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BMW Recalls 11,700 Diesel Cars After Installing Wrong Engine Software



German carmaker BMW on Friday recalled 11,700 cars to fix their engine management software after it discovered that the wrong programming had been installed on its luxury 5- and 7-Series models.

They said “In the course of internal tests, they discovered that a correctly developed software update was mistakenly assigned to certain unsuitable model-versions”.

BMW issued the statement after a report suggested it had installed software that manipulated emissions of harmful gases such as nitrogen oxide, something its management has always denied.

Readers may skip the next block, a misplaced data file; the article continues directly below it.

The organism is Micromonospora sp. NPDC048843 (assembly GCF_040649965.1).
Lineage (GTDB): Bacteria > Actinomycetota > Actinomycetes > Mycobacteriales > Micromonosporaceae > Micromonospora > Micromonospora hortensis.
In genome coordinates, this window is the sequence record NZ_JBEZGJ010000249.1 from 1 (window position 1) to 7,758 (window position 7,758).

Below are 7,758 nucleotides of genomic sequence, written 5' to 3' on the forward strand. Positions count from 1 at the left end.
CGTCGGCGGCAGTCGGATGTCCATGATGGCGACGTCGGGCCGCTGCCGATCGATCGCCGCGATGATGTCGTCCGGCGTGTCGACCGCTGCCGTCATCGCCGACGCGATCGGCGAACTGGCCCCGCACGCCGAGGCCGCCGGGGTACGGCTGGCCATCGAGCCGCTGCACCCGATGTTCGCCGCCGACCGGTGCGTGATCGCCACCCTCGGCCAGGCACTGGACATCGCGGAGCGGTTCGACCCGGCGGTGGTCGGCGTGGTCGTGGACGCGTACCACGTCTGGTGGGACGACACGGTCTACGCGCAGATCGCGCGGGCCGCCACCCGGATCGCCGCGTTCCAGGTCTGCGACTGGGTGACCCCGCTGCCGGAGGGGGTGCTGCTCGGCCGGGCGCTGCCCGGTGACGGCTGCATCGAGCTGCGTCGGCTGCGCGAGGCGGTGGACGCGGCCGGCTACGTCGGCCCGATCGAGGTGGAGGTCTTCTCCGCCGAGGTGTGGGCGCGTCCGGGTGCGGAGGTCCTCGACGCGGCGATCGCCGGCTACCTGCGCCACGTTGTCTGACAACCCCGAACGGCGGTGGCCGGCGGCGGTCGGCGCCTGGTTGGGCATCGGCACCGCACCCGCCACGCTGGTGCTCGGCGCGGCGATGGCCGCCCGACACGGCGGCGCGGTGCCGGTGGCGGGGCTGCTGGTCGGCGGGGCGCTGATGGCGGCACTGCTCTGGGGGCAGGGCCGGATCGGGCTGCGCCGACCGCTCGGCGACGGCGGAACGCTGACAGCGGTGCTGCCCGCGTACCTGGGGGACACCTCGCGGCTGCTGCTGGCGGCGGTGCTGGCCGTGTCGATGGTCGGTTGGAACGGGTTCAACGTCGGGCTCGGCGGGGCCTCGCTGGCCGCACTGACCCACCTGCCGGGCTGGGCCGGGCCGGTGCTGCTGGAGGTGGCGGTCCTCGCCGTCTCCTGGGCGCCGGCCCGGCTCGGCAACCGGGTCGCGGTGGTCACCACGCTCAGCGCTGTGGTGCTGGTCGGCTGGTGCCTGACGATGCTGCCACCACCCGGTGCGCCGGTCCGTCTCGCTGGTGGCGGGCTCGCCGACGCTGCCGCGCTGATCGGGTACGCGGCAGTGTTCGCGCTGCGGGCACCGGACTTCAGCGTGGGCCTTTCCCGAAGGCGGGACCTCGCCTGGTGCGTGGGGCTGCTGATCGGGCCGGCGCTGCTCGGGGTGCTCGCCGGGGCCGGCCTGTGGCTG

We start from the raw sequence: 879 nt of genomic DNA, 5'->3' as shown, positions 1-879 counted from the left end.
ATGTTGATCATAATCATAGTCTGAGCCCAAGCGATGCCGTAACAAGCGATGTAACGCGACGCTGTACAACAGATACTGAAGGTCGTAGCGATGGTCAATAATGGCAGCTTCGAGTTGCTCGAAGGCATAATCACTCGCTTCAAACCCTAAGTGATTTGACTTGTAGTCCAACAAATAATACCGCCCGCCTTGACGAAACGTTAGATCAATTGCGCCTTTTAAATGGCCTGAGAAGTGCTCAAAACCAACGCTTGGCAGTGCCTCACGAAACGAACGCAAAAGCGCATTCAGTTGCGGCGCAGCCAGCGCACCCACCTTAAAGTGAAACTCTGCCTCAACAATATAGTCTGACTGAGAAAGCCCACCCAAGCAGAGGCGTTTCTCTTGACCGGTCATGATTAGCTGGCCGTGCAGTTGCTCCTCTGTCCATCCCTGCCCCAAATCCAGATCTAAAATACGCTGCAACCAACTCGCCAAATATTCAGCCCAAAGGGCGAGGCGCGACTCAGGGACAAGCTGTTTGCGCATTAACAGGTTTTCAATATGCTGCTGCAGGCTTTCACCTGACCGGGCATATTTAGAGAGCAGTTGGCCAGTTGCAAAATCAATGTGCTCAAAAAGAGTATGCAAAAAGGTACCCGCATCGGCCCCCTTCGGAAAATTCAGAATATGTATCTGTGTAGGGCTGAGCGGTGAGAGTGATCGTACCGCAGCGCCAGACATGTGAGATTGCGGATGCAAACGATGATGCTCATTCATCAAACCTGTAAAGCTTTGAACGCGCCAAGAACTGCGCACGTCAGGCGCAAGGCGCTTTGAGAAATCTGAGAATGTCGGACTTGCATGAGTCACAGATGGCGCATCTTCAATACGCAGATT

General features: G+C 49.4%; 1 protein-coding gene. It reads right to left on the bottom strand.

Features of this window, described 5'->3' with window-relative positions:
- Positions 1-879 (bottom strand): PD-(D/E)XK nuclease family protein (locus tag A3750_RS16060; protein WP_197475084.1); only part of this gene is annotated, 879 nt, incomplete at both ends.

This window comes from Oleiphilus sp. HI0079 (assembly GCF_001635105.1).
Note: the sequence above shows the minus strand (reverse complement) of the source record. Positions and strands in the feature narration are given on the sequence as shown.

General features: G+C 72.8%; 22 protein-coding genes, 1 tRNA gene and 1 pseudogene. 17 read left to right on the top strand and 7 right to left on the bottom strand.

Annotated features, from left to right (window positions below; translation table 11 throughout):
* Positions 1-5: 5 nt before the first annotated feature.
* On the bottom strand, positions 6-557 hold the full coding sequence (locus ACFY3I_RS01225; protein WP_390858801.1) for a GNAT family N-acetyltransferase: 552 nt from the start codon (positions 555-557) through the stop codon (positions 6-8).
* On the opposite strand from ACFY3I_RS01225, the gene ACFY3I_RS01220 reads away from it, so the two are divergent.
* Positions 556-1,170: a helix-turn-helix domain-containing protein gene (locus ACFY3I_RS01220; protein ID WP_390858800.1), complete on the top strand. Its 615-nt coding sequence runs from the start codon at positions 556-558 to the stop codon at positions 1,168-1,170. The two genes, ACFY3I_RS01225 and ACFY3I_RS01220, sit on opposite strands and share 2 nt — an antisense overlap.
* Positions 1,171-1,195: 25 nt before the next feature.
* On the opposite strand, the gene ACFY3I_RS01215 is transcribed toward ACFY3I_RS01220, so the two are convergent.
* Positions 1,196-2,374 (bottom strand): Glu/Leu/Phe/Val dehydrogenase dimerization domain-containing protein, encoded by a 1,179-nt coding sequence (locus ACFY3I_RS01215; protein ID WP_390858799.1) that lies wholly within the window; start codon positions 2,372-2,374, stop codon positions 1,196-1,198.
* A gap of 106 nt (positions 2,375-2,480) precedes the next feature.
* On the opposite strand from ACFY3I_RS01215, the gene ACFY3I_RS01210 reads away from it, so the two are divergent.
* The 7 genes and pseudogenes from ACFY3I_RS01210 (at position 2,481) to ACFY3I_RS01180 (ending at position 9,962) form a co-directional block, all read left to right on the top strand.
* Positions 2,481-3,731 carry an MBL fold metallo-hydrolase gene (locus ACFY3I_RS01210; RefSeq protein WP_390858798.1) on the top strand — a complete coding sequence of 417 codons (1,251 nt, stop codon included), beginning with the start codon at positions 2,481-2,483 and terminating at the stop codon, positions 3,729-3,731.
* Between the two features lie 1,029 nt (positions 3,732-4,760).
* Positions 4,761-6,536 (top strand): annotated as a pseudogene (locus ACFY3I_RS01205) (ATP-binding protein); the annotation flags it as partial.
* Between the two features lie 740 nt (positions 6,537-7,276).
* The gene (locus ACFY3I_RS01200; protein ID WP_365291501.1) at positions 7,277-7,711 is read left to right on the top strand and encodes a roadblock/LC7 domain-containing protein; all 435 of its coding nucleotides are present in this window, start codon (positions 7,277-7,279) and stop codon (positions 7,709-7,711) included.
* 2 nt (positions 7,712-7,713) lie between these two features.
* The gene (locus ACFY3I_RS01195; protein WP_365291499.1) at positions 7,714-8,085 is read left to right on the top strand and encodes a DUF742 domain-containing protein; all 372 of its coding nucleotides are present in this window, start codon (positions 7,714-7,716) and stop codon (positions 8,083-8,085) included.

Their competitor ,Volkswagen reached a multi-billion-dollar U.S. settlement after admitting installing so-called “defeat devices” on its diesel models designed to game emissions tests.

The Dieselgate” emissions scandal has forced VW to set aside 25.8 billion euros ($31.7 billion) to cover fines and related costs, of which it has paid out nearly 20 billion euros.

The models affected were 5- and 7-Series cars made between 2012 and 2017 containing high-performance diesel engines and three turbo chargers.

BMW said the offending software was mistakenly loaded into cars with a different system for removing harmful nitrogen oxides (NOx) from the exhaust than originally intended.

“Corrected software will be made available for these vehicles after approval by the relevant authorities”.

Do you own the affected 5- and 7-series that was made between 2012 and 2017?